The large volume of rain that fell in Minas Gerais in the first days of January helped to recover the level of some reservoirs of hydroelectric plants in the state. Despite this, there will not be an immediate reduction in the electricity tariff, as the reservoirs in other regions of the country have not yet recovered to normal levels.
The Minas Gerais Energy Company (Cemig) informed that this Friday (1/14) the opening of floodgates at the Trs Marias Hydroelectric Power Plant will begin to control the volume caused by the constant rains since the beginning of January.
“Three Marias is an exception. It is located in the Central Region of Minas Gerais and is a very small reservoir in the Southeast. When looking at the Southeast Region as a whole, the reservoirs are only at 34.52% of their capacity. They are at better levels than last year, but they are not full”, explains Walter Fres, CEO of CMU Comercializadora de Energia.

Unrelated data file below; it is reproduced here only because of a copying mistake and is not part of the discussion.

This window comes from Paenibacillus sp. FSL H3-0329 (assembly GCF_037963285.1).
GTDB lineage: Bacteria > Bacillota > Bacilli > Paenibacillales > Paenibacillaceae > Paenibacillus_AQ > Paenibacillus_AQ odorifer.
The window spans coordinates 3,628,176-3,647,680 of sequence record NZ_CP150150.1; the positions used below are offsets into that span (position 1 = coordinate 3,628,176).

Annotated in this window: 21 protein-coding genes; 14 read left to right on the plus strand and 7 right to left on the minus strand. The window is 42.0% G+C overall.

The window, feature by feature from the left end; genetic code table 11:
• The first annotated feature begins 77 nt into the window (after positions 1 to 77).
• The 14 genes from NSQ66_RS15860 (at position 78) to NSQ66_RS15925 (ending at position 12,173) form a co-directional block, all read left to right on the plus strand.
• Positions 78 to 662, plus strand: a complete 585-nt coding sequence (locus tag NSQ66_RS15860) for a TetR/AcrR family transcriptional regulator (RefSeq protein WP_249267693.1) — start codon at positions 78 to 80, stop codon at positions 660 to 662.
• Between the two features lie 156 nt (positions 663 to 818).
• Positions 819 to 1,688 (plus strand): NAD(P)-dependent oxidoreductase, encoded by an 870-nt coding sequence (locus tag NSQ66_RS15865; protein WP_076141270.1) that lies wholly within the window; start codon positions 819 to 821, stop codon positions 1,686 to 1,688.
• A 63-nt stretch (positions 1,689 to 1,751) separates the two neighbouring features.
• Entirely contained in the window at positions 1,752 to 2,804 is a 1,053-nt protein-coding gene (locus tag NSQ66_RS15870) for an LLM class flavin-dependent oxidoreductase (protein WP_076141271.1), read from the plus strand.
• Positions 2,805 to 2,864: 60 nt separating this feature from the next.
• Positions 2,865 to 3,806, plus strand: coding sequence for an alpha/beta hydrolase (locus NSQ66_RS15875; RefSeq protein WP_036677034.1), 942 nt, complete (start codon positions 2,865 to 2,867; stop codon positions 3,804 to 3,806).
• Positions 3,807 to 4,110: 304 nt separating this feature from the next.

According to him, Belo Horizonte recorded rains far above average. But in other cities in the Southeast and Midwest regions, the rains are exactly above the historical average for January. “Last year, for example, the historical average did not rain. We started the year worse than we are going to start this year. The month of greatest affluence is February. Continuing as it is – and the prognosis is favorable – with the rains being good as in January, we should arrive with reservoirs above 50%, maybe 60% of capacity by the end of February. a good level to start the year.”
With that, Fres believes that we should have a better year in terms of energy prices.
Water scarcity flag maintained until April
The federal government does not plan to bring forward the end of the water scarcity banner, which charges an additional R$ 14.20 for every 100 kilowatt-hours (kWh) from consumers. It was created in August of last year due to the water crisis and should remain until April, despite the heavy rains recorded in several regions of the country, according to the Ministry of Mines and Energy.